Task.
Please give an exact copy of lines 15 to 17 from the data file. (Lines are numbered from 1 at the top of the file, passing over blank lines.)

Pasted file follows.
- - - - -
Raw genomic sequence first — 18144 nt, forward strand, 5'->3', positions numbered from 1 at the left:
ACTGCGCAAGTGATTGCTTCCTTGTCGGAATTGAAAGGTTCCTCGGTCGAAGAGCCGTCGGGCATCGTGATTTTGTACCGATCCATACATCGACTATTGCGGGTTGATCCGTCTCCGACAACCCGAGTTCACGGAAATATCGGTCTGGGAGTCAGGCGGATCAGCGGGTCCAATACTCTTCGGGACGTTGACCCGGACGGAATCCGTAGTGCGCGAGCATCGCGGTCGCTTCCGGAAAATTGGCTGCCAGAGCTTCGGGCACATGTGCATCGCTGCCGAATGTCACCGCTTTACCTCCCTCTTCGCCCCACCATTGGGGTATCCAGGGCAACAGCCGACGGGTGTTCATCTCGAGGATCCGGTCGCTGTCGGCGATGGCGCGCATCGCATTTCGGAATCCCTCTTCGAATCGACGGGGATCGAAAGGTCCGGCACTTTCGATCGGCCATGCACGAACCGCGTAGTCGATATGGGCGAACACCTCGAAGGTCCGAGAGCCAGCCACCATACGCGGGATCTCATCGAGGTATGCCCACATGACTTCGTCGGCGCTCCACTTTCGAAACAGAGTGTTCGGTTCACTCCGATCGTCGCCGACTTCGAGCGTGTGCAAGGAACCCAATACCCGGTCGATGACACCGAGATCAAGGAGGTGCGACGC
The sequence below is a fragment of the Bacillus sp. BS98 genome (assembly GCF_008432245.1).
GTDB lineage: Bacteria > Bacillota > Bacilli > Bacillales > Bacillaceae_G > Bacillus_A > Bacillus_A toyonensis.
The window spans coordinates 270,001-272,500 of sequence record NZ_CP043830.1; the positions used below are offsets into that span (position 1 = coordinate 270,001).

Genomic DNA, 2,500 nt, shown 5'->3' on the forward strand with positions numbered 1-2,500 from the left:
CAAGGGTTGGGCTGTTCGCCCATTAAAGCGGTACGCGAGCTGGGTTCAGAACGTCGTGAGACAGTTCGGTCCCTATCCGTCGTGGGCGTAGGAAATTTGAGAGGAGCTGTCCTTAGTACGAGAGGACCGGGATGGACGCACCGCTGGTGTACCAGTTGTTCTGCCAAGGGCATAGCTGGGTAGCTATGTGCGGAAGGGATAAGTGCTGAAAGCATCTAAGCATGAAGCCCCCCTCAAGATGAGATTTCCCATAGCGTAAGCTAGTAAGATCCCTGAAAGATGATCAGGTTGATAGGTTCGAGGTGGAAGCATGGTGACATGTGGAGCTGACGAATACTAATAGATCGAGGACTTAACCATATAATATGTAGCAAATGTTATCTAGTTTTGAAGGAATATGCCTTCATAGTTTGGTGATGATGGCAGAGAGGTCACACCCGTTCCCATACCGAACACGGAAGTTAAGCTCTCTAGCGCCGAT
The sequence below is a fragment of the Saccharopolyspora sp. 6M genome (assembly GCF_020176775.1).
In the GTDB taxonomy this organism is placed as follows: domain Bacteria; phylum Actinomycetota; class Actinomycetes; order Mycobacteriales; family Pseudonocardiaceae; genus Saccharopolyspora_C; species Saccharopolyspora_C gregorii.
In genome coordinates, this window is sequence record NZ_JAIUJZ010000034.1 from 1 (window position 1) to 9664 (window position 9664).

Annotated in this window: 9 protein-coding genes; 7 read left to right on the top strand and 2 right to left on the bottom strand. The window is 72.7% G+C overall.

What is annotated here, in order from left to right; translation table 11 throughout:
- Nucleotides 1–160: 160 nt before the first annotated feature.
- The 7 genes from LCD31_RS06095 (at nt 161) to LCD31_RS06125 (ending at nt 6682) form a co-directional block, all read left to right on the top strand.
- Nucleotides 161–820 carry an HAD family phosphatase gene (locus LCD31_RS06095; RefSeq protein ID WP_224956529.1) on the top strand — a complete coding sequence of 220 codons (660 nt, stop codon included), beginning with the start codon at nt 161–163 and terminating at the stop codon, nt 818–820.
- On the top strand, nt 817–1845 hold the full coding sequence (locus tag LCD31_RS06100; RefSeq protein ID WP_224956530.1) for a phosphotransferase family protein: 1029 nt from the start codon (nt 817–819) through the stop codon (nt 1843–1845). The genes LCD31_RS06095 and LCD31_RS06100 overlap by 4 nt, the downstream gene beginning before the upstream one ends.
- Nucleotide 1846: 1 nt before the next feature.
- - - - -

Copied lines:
- Nucleotides 161–820 carry an HAD family phosphatase gene (locus LCD31_RS06095; RefSeq protein ID WP_224956529.1) on the top strand — a complete coding sequence of 220 codons (660 nt, stop codon included), beginning with the start codon at nt 161–163 and terminating at the stop codon, nt 818–820.
- On the top strand, nt 817–1845 hold the full coding sequence (locus tag LCD31_RS06100; RefSeq protein ID WP_224956530.1) for a phosphotransferase family protein: 1029 nt from the start codon (nt 817–819) through the stop codon (nt 1843–1845). The genes LCD31_RS06095 and LCD31_RS06100 overlap by 4 nt, the downstream gene beginning before the upstream one ends.
- Nucleotide 1846: 1 nt before the next feature.